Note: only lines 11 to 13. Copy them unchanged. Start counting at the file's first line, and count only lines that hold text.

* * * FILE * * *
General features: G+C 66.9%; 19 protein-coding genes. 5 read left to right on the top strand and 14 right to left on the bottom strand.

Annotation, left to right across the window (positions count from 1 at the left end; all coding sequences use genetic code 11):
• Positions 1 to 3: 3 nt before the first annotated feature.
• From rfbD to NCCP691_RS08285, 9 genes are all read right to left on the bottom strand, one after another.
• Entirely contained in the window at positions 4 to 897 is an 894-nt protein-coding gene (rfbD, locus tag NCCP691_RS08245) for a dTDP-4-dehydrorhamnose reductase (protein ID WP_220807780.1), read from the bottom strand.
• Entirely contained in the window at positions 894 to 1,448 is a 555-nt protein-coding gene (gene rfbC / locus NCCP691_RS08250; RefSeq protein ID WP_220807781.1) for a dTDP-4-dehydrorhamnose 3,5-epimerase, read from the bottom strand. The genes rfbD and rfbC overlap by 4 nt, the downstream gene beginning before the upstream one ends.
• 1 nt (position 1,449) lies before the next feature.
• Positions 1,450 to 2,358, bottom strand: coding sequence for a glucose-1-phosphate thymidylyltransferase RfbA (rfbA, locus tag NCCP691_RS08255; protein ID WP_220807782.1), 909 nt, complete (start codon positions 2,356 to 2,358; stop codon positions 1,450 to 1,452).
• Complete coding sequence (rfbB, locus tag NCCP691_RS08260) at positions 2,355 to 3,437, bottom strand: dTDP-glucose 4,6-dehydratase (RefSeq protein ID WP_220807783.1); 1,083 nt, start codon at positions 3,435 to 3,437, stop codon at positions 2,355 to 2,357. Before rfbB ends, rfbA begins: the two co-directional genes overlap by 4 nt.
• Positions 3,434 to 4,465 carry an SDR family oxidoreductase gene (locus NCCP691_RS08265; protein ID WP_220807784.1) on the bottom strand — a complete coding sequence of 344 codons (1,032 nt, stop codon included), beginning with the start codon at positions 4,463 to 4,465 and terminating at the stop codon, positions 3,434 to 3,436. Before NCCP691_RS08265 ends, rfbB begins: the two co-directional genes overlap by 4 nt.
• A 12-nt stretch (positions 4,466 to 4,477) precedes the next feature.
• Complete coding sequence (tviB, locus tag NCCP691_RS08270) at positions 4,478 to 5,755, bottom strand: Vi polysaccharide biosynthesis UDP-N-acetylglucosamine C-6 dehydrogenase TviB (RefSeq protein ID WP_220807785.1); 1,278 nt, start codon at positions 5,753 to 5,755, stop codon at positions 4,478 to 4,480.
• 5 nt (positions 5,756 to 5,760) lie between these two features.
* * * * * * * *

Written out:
• A 12-nt stretch (positions 4,466 to 4,477) precedes the next feature.
• Complete coding sequence (tviB, locus tag NCCP691_RS08270) at positions 4,478 to 5,755, bottom strand: Vi polysaccharide biosynthesis UDP-N-acetylglucosamine C-6 dehydrogenase TviB (RefSeq protein ID WP_220807785.1); 1,278 nt, start codon at positions 5,753 to 5,755, stop codon at positions 4,478 to 4,480.
• 5 nt (positions 5,756 to 5,760) lie between these two features.